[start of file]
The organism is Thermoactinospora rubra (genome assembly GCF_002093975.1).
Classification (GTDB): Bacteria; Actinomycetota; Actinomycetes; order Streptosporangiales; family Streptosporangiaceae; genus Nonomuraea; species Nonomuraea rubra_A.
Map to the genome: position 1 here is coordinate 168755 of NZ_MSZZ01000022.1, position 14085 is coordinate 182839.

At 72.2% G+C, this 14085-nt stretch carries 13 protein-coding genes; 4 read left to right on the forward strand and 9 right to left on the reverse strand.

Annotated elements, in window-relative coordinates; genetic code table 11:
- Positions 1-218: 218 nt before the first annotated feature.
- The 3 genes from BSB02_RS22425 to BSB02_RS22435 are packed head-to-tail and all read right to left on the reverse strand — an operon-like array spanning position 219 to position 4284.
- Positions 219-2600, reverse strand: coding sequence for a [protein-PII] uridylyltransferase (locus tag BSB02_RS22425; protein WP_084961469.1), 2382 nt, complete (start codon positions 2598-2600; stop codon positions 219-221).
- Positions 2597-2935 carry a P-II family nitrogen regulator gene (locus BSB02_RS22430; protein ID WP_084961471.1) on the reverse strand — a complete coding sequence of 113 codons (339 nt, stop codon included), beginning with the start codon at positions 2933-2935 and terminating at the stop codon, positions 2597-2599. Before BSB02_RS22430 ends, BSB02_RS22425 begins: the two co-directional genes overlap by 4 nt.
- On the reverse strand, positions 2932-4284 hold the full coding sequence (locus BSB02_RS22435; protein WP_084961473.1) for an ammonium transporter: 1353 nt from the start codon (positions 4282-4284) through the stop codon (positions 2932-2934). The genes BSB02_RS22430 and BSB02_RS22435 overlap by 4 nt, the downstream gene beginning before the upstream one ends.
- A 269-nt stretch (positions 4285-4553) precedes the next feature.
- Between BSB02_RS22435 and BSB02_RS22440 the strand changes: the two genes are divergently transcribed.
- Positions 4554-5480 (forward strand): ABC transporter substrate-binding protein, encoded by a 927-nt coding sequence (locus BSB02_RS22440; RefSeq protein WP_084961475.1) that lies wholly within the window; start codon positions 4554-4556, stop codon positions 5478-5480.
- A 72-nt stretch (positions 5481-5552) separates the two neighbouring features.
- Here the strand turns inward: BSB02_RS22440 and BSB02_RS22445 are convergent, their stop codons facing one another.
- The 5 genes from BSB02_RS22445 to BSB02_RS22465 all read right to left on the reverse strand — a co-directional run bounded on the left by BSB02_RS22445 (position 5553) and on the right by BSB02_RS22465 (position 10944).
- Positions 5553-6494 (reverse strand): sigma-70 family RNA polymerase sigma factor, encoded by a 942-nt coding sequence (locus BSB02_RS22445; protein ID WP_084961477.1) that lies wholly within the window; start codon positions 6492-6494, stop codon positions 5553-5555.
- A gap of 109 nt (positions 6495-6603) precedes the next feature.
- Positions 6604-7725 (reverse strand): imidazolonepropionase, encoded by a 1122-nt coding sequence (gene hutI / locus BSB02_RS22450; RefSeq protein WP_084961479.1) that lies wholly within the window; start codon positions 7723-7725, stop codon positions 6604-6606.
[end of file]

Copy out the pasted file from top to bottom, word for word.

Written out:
The organism is Thermoactinospora rubra (genome assembly GCF_002093975.1).
Classification (GTDB): Bacteria; Actinomycetota; Actinomycetes; order Streptosporangiales; family Streptosporangiaceae; genus Nonomuraea; species Nonomuraea rubra_A.
Map to the genome: position 1 here is coordinate 168755 of NZ_MSZZ01000022.1, position 14085 is coordinate 182839.

At 72.2% G+C, this 14085-nt stretch carries 13 protein-coding genes; 4 read left to right on the forward strand and 9 right to left on the reverse strand.

Annotated elements, in window-relative coordinates; genetic code table 11:
- Positions 1-218: 218 nt before the first annotated feature.
- The 3 genes from BSB02_RS22425 to BSB02_RS22435 are packed head-to-tail and all read right to left on the reverse strand — an operon-like array spanning position 219 to position 4284.
- Positions 219-2600, reverse strand: coding sequence for a [protein-PII] uridylyltransferase (locus tag BSB02_RS22425; protein WP_084961469.1), 2382 nt, complete (start codon positions 2598-2600; stop codon positions 219-221).
- Positions 2597-2935 carry a P-II family nitrogen regulator gene (locus BSB02_RS22430; protein ID WP_084961471.1) on the reverse strand — a complete coding sequence of 113 codons (339 nt, stop codon included), beginning with the start codon at positions 2933-2935 and terminating at the stop codon, positions 2597-2599. Before BSB02_RS22430 ends, BSB02_RS22425 begins: the two co-directional genes overlap by 4 nt.
- On the reverse strand, positions 2932-4284 hold the full coding sequence (locus BSB02_RS22435; protein WP_084961473.1) for an ammonium transporter: 1353 nt from the start codon (positions 4282-4284) through the stop codon (positions 2932-2934). The genes BSB02_RS22430 and BSB02_RS22435 overlap by 4 nt, the downstream gene beginning before the upstream one ends.
- A 269-nt stretch (positions 4285-4553) precedes the next feature.
- Between BSB02_RS22435 and BSB02_RS22440 the strand changes: the two genes are divergently transcribed.
- Positions 4554-5480 (forward strand): ABC transporter substrate-binding protein, encoded by a 927-nt coding sequence (locus BSB02_RS22440; RefSeq protein WP_084961475.1) that lies wholly within the window; start codon positions 4554-4556, stop codon positions 5478-5480.
- A 72-nt stretch (positions 5481-5552) separates the two neighbouring features.
- Here the strand turns inward: BSB02_RS22440 and BSB02_RS22445 are convergent, their stop codons facing one another.
- The 5 genes from BSB02_RS22445 to BSB02_RS22465 all read right to left on the reverse strand — a co-directional run bounded on the left by BSB02_RS22445 (position 5553) and on the right by BSB02_RS22465 (position 10944).
- Positions 5553-6494 (reverse strand): sigma-70 family RNA polymerase sigma factor, encoded by a 942-nt coding sequence (locus BSB02_RS22445; protein ID WP_084961477.1) that lies wholly within the window; start codon positions 6492-6494, stop codon positions 5553-5555.
- A gap of 109 nt (positions 6495-6603) precedes the next feature.
- Positions 6604-7725 (reverse strand): imidazolonepropionase, encoded by a 1122-nt coding sequence (gene hutI / locus BSB02_RS22450; RefSeq protein WP_084961479.1) that lies wholly within the window; start codon positions 7723-7725, stop codon positions 6604-6606.